THE WALK: In rambling terms, this short walk is unadventurous. But it’s great for even small children, with the opportunity to avoid roads, lanes or dangerous sections and plenty to discover and discuss along the way. It’s the best and most publicly accessible way to view the physical remains of Osgathorpe’s ghost canal. It can be enjoyed as a short out-and-back walk if you wish to avoid the lanes, but can also be turned into a loop. Start at the first footpath sign and low stile pointing into a field at the village end of Snarrows Road. The footpath is marked on Ordnance Survey Explorer map 245 but is easily followed on several online sources. For a short distance you walk beside the field, with a hedge to your right. The canal, long disappeared of course, would have been to your left before crossing the Snarrows and then snaking away to the right, following the contours of the land towards Grace Dieu. Look ahead along the footpath and you quickly see a tree-lined hollow guarded by a direction arrow and another stile. This is your way ahead. 


Immediately after the stile you will clearly see the dip of the old canal to your left. It is mostly dry now, but remains a haven for wildlife and flowers. Experts have written of a rare cowslip specimen (primula veris) growing here. If there are young children in your group, you might hunt for the cowslip or spark a discussion as to how the canal is so obviously visible here but disappears completely in other places.

The walk along here, through an ancient tunnel of foliage, is delightful, but beware the many exposed tree roots underfoot, which have to be carefully negotiated, particularly by little feet. If the weather has been wet, there will be several very muddy sections. Through the trees, there are open views to the fields both left and right but try to ignore the sewage works on the hill! When you reach an earth mound, take the dipping path to the left and soon you arrive at the remains of the old Junction House, built at the point where the canal looped off in two directions. One section of the canal followed the line you have just walked, the other flowed down to meet Meadow Lane and into the village, crossing Main Street on its way to Barrow Hill. From the footpath, particularly if you have access to Google or Ordnance Survey, you can match what you see on the map to the physical clues before your eyes. It might be interesting for children to compare the sad ruins of the Junction House to the illustration included with this article which shows the building in its prime, when it remained a family home long after the canal was forgotten.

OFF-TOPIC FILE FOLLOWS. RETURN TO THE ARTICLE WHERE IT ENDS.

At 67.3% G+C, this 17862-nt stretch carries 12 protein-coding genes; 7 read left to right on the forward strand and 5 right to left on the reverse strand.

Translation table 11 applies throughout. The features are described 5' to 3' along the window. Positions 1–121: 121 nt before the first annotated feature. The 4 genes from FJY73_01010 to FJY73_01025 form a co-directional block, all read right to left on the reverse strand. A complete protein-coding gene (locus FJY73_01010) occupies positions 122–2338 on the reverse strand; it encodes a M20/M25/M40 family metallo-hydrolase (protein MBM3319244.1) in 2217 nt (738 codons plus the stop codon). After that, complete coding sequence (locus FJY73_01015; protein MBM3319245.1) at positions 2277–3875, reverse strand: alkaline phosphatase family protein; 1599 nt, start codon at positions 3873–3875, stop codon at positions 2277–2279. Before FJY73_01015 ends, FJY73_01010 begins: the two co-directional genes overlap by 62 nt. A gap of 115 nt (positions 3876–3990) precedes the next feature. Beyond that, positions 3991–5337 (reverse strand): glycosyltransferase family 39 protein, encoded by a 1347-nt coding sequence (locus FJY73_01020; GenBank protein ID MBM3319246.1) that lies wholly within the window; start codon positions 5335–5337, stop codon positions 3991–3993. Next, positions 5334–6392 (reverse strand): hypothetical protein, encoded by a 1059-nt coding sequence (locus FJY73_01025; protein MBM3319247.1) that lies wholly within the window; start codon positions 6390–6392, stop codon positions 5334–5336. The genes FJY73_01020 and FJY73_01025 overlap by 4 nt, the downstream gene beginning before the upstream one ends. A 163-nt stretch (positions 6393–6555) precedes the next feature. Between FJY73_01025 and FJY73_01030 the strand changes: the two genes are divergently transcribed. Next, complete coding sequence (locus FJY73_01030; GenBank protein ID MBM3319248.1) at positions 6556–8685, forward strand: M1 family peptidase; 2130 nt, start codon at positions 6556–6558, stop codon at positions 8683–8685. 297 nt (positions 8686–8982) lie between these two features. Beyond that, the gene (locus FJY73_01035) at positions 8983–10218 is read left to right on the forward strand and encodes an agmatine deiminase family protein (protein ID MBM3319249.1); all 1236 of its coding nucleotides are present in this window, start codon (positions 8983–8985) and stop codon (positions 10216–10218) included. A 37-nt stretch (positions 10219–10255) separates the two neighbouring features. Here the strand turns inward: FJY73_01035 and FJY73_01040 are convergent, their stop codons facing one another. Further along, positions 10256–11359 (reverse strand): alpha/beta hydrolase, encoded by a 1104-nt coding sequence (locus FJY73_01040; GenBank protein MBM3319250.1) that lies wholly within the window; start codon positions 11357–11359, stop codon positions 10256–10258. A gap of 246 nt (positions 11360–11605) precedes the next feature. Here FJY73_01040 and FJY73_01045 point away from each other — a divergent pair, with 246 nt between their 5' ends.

Just after the ruins, be sure to look to the dip ahead to your left, because there you will find a useful waymark post showing the next section of the public footpath. Following the direction of the arrow, this route takes you to another stile where you see the open fields before you. Here you have a choice – reverse your route back to Snarrows Road or continue the looped walk which takes-in a return via Meadow Lane. If you take the second option, once over the style you drop down across the field to the right to pick-up the footpath which runs just to the left of the brook. Continue by the brook, with the Cinder Hill farm buildings to your left. Here, by the farmyard, is the muddiest and most challenging section if the weather has been wet. At the road, turn right to carefully negotiate the bridge and a few metres of the A 512 Ashby Road. Then it’s a right into Stordon Lane and next right into Meadow Lane. If you chose this route then it’s an opportunity to see the point at which the lost canal would have crossed Meadow Lane. With the Junction House ruins on the rising ground to your right, you can pick-out the hollow of the tree-lined canal route, and there is a noticeable dip in the lane at the point where the canal must have crossed (with the aid of a hump-back bridge).


The vanished canal then matched the direction of the lane on its way to the village before snaking left in the last field and crossing Main Street, heading towards Barrow Hill. If you look closely through a gap in the hedge to your left, shortly before you reach the Storey Arms, you can pick out the ‘dent’ in the field which probably marks the bend of the old canal route. 

Further reading available online:


Note: Copyright of the Google image used in the video section of this project is acknowledged on the image itself. The modern Ordnance Survey images are subject to OS data © Crown copyright 2023.

bottom of page